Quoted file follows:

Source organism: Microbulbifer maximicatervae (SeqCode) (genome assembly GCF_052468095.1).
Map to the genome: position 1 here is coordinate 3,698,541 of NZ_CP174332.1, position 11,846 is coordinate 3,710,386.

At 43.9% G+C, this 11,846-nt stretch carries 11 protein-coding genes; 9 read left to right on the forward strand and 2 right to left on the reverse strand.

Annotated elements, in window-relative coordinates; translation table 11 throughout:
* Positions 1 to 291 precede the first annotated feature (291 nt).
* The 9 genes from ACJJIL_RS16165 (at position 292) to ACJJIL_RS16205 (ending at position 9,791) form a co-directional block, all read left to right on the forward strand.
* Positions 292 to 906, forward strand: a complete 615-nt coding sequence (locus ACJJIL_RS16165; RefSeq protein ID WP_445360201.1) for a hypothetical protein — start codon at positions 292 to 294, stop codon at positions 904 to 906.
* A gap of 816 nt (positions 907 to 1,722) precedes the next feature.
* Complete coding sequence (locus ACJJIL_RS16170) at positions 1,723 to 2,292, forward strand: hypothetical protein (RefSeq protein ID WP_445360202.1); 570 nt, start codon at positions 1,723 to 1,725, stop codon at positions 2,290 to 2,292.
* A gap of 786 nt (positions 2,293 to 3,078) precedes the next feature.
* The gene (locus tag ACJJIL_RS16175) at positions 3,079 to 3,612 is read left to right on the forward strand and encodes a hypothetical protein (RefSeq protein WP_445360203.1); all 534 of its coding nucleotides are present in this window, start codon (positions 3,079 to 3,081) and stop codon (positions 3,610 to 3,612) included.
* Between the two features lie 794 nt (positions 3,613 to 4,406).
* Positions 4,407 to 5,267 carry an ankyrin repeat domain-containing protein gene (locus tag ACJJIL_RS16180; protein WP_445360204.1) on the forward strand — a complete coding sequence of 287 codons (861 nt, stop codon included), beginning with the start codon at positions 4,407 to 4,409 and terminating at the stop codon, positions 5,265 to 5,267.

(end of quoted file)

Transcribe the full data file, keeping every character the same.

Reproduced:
Source organism: Microbulbifer maximicatervae (SeqCode) (genome assembly GCF_052468095.1).
Map to the genome: position 1 here is coordinate 3,698,541 of NZ_CP174332.1, position 11,846 is coordinate 3,710,386.

At 43.9% G+C, this 11,846-nt stretch carries 11 protein-coding genes; 9 read left to right on the forward strand and 2 right to left on the reverse strand.

Annotated elements, in window-relative coordinates; translation table 11 throughout:
* Positions 1 to 291 precede the first annotated feature (291 nt).
* The 9 genes from ACJJIL_RS16165 (at position 292) to ACJJIL_RS16205 (ending at position 9,791) form a co-directional block, all read left to right on the forward strand.
* Positions 292 to 906, forward strand: a complete 615-nt coding sequence (locus ACJJIL_RS16165; RefSeq protein ID WP_445360201.1) for a hypothetical protein — start codon at positions 292 to 294, stop codon at positions 904 to 906.
* A gap of 816 nt (positions 907 to 1,722) precedes the next feature.
* Complete coding sequence (locus ACJJIL_RS16170) at positions 1,723 to 2,292, forward strand: hypothetical protein (RefSeq protein ID WP_445360202.1); 570 nt, start codon at positions 1,723 to 1,725, stop codon at positions 2,290 to 2,292.
* A gap of 786 nt (positions 2,293 to 3,078) precedes the next feature.
* The gene (locus tag ACJJIL_RS16175) at positions 3,079 to 3,612 is read left to right on the forward strand and encodes a hypothetical protein (RefSeq protein WP_445360203.1); all 534 of its coding nucleotides are present in this window, start codon (positions 3,079 to 3,081) and stop codon (positions 3,610 to 3,612) included.
* Between the two features lie 794 nt (positions 3,613 to 4,406).
* Positions 4,407 to 5,267 carry an ankyrin repeat domain-containing protein gene (locus tag ACJJIL_RS16180; protein WP_445360204.1) on the forward strand — a complete coding sequence of 287 codons (861 nt, stop codon included), beginning with the start codon at positions 4,407 to 4,409 and terminating at the stop codon, positions 5,265 to 5,267.